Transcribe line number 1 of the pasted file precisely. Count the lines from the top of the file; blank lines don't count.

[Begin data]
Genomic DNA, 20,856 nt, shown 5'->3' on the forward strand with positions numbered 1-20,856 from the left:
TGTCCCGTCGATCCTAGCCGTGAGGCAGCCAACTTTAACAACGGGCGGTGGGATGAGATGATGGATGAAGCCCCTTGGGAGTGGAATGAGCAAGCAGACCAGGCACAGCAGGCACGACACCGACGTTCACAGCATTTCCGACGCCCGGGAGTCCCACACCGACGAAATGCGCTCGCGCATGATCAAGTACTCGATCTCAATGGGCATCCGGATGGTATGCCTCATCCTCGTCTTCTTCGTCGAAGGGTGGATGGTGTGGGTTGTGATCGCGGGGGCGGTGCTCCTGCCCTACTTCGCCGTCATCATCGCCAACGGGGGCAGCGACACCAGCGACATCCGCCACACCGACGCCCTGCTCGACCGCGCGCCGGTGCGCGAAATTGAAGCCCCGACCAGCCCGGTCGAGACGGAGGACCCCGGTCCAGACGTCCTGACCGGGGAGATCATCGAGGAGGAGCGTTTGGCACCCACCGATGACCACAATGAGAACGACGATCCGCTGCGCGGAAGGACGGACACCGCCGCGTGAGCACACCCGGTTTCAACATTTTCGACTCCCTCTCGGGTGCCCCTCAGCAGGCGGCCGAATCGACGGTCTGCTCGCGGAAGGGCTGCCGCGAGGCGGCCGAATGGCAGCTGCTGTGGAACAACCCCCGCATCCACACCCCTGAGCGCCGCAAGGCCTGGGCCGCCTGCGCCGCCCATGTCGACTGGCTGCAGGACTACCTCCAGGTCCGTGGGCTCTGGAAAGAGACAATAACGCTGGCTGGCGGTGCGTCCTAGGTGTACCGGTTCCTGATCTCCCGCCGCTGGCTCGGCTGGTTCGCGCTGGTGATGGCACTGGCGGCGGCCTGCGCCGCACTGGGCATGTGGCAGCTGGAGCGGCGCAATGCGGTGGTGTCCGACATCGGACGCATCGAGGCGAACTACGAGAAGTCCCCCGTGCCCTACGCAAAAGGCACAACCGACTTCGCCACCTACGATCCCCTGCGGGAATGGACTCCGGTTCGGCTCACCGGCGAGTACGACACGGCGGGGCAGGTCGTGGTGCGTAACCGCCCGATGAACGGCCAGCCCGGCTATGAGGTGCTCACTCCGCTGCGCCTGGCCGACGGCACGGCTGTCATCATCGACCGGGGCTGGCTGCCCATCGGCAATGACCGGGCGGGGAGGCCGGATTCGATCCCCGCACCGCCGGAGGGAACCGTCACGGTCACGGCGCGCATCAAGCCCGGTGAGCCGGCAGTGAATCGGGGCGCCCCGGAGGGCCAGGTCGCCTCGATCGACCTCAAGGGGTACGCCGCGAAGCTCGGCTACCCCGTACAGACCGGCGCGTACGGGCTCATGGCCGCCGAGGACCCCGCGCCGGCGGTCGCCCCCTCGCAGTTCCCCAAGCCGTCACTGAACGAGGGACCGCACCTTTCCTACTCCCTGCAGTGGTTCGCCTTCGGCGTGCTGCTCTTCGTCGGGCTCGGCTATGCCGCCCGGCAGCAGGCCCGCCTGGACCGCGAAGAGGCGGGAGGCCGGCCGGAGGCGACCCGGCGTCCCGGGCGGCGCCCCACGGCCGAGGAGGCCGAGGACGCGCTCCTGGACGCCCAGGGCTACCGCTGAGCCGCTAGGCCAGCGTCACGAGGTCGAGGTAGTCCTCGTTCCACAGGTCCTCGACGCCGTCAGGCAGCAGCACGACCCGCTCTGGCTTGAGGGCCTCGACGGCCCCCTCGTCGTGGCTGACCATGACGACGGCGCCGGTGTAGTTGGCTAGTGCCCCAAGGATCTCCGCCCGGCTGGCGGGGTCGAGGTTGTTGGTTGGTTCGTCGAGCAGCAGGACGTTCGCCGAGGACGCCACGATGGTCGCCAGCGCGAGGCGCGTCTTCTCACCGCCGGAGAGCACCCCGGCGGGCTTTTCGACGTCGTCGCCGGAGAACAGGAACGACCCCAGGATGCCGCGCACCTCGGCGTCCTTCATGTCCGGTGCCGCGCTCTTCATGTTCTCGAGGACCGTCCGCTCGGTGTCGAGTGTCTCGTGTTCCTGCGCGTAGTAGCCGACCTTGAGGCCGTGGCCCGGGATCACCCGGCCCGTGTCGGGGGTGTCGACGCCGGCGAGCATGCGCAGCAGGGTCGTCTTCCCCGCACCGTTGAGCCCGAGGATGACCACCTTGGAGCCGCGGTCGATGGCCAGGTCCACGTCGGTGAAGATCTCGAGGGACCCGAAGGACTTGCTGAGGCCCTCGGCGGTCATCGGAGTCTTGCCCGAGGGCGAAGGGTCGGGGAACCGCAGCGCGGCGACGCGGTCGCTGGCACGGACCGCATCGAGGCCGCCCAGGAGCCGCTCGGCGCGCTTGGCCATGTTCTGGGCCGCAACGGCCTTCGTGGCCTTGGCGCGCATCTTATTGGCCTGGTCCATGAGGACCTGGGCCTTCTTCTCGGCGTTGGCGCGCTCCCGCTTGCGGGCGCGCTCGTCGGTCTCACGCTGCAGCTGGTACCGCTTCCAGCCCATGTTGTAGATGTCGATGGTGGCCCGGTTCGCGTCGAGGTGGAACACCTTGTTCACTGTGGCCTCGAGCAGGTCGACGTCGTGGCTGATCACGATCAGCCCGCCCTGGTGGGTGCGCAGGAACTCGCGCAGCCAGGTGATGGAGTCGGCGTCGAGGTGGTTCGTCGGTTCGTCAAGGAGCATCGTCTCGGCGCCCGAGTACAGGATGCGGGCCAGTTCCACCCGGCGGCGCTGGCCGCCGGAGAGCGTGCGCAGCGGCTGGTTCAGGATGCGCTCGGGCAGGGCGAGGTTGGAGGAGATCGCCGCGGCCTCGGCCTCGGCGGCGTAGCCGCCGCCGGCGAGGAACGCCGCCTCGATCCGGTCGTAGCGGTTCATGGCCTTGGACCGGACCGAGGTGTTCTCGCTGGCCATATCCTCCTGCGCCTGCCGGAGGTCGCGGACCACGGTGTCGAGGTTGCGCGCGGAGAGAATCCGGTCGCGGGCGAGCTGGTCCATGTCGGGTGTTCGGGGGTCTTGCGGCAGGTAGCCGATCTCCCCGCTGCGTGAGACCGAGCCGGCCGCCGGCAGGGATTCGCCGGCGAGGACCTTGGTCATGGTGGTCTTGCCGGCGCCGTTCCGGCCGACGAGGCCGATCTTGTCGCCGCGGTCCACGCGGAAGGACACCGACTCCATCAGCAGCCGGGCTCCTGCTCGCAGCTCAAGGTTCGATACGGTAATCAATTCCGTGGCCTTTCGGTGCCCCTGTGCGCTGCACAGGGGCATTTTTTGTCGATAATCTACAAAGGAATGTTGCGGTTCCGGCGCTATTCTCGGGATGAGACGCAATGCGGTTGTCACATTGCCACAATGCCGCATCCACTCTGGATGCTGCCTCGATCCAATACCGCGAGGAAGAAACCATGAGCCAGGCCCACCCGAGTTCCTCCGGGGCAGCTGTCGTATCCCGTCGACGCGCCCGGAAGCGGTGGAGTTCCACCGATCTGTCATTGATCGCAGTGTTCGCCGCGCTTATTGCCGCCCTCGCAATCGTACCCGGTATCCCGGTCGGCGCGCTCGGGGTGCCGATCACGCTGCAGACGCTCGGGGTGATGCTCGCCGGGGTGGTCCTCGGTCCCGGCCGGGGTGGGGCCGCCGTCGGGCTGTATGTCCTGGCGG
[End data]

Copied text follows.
Genomic DNA, 20,856 nt, shown 5'->3' on the forward strand with positions numbered 1-20,856 from the left: